Synopses & Reviews
In this detailed history of domestic architecture in West Africa, Peter Mark shows how building styles are closely associated with social status and ethnic identity. Mark documents the ways in which local architecture was transformed by long-distance trade and complex social and cultural interactions between local Africans, African traders from the interior, and the Portuguese explorers and traders who settled in the Senegambia region. What came to be known as "Portuguese" style symbolized the wealth and power of Luso-Africans, who identified themselves as "Portuguese" so they could be distinguished from their African neighbors. They were traders, spoke Creole, and practiced Christianity. But what did this mean? Drawing from travelers' accounts, maps, engravings, paintings, and photographs, Mark argues that both the style of "Portuguese" houses and the identity of those who lived in them were extremely fluid. "Portuguese" Style and Luso-African Identity sheds light on the dynamic relationship between identity formation, social change, and material culture in West Africa.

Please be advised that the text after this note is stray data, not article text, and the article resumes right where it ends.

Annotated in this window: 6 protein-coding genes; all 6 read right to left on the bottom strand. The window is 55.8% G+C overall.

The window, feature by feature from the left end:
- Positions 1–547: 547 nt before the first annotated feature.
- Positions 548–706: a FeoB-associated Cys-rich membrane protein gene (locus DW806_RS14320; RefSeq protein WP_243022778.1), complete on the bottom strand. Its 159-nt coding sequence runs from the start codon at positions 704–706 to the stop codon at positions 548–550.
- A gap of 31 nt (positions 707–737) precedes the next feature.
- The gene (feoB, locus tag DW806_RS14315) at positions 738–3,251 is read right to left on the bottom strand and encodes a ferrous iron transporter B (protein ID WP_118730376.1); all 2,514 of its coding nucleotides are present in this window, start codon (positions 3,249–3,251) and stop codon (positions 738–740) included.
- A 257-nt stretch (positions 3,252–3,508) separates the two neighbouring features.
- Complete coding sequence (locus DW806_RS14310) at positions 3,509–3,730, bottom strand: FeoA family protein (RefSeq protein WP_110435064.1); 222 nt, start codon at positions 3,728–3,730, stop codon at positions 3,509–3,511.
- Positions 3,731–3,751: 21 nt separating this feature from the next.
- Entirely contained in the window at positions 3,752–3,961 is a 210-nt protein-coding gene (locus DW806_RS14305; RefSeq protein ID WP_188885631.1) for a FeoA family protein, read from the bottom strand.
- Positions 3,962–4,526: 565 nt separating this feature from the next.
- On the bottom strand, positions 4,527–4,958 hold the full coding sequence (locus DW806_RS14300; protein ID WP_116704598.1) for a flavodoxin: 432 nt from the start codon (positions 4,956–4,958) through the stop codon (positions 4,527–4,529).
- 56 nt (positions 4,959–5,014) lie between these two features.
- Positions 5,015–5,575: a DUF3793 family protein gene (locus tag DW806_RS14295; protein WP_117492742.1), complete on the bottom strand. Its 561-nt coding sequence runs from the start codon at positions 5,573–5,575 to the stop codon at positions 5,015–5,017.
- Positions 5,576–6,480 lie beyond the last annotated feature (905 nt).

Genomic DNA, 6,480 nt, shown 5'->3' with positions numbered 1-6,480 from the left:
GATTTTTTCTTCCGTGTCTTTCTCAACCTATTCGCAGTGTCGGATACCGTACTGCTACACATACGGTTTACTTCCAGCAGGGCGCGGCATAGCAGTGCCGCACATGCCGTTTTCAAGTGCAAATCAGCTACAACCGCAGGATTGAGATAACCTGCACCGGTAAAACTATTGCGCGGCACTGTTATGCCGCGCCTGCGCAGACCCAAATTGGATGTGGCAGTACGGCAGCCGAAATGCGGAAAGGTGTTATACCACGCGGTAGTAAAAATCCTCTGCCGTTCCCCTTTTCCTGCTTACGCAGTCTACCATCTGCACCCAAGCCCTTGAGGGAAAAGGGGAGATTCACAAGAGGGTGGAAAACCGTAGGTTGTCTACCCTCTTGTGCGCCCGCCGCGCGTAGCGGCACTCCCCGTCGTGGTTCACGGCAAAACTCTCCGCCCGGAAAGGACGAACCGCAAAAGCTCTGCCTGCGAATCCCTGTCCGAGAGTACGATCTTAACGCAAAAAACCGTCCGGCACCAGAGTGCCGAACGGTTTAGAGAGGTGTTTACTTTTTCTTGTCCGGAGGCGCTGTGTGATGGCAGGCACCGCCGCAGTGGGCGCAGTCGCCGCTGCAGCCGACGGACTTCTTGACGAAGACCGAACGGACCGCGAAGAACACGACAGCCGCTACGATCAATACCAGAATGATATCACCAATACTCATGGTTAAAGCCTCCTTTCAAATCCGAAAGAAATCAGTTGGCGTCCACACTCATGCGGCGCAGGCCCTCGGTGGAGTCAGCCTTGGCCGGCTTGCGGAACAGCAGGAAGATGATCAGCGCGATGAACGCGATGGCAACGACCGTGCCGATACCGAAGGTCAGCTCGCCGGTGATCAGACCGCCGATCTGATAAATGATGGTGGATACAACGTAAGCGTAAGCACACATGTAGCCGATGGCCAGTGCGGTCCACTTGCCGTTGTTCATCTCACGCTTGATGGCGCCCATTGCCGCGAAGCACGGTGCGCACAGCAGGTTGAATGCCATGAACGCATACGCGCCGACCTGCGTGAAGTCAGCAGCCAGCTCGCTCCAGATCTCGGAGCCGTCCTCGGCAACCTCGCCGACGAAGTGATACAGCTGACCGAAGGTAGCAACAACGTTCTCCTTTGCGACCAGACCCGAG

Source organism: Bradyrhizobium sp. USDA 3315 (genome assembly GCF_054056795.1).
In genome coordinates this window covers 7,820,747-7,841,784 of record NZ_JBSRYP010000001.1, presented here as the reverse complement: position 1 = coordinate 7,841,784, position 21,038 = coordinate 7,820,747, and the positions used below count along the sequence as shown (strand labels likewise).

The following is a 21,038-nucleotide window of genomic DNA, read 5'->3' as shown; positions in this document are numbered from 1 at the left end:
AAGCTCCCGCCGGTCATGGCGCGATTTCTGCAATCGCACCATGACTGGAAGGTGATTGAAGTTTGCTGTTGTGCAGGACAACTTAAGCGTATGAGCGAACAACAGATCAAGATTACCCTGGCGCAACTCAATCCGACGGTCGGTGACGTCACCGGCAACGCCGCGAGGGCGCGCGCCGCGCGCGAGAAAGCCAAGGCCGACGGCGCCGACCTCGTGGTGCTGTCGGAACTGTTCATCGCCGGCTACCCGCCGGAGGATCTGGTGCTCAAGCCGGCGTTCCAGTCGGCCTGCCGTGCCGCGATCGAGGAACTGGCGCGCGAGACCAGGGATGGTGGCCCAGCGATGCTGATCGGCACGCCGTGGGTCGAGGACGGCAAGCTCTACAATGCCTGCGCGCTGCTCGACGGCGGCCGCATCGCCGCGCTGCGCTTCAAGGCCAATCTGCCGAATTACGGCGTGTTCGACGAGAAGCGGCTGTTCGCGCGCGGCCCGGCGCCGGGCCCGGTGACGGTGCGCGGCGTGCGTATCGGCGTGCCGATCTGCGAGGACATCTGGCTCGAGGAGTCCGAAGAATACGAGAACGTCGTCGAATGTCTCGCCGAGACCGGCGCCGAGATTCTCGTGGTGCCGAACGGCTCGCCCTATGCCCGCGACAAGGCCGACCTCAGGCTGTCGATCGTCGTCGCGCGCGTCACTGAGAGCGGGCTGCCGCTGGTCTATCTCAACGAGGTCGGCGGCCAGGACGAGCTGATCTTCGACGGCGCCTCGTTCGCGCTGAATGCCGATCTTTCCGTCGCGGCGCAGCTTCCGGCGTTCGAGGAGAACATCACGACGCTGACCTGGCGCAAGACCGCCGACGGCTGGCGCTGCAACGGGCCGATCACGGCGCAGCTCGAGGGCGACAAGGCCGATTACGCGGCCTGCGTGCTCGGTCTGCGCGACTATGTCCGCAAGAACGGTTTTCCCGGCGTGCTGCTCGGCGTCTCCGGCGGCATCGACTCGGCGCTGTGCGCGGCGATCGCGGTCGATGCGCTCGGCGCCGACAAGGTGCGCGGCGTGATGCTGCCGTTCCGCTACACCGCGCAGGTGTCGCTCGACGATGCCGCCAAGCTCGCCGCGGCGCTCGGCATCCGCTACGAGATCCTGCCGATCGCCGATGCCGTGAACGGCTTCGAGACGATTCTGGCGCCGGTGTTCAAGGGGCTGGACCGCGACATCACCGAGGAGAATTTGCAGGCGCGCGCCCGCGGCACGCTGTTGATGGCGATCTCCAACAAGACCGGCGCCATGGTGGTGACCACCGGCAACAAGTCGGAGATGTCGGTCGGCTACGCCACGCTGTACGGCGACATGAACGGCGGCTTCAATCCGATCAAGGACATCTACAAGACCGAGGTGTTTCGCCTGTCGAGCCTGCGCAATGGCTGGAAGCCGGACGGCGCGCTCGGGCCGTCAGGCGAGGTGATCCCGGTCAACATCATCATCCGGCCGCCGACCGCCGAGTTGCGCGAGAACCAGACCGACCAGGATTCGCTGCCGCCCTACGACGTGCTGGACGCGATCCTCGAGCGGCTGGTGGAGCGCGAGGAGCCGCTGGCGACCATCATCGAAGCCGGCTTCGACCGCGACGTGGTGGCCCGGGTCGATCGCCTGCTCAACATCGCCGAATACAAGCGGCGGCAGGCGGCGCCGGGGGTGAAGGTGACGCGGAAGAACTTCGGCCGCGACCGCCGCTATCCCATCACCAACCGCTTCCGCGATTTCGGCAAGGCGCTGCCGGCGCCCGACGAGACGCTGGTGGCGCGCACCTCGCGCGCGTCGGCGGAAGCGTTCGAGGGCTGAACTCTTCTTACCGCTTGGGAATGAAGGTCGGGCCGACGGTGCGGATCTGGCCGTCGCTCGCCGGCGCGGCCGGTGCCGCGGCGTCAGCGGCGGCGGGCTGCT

"... [an] innovative work....[Mrak's] contribution contribution to architectural history and African studies...lies in his argument that identity is not a stable identifier based on fixed boundaries, but constitutes a continuously dynamic process." --International Journal of African Historical Studies Indiana University Press
Includes bibliographical references (p. -197) and index.
About the Author
Peter Mark is Professor of Art History at Wesleyan University. He is author of The Wild Bull and the Sacred Forest and A Cultural, Economic, and Religious History of the Basse Casamance since 1500.
Table of Contents
Preliminary Table of Contents:
1. The Evolution of "Portuguese" Identity: Luso-Africans on the Upper Guinea Coast from the 16th to the Early 19th-Century
2. Sixteenth and Seventeenth-Century Architecture in the Gambia-Geba Region and the Articulation of Luso-African Ethnicity
3. Reconstructing West African Architectural History: Images of Seventeenth-Century "Portuguese" Style Houses in Brazil
4. "The People There Are Beginning to Take on English Manners": Mixed Manners in Seventeenth and Early Eighteenth-Century Gambia
5. Senegambia from the Mid-Eighteenth Century to the Mid-Nineteenth Century
6. Casamance Architecture from 1850 to the Establishment of Colonial Administration
Conclusions and Observations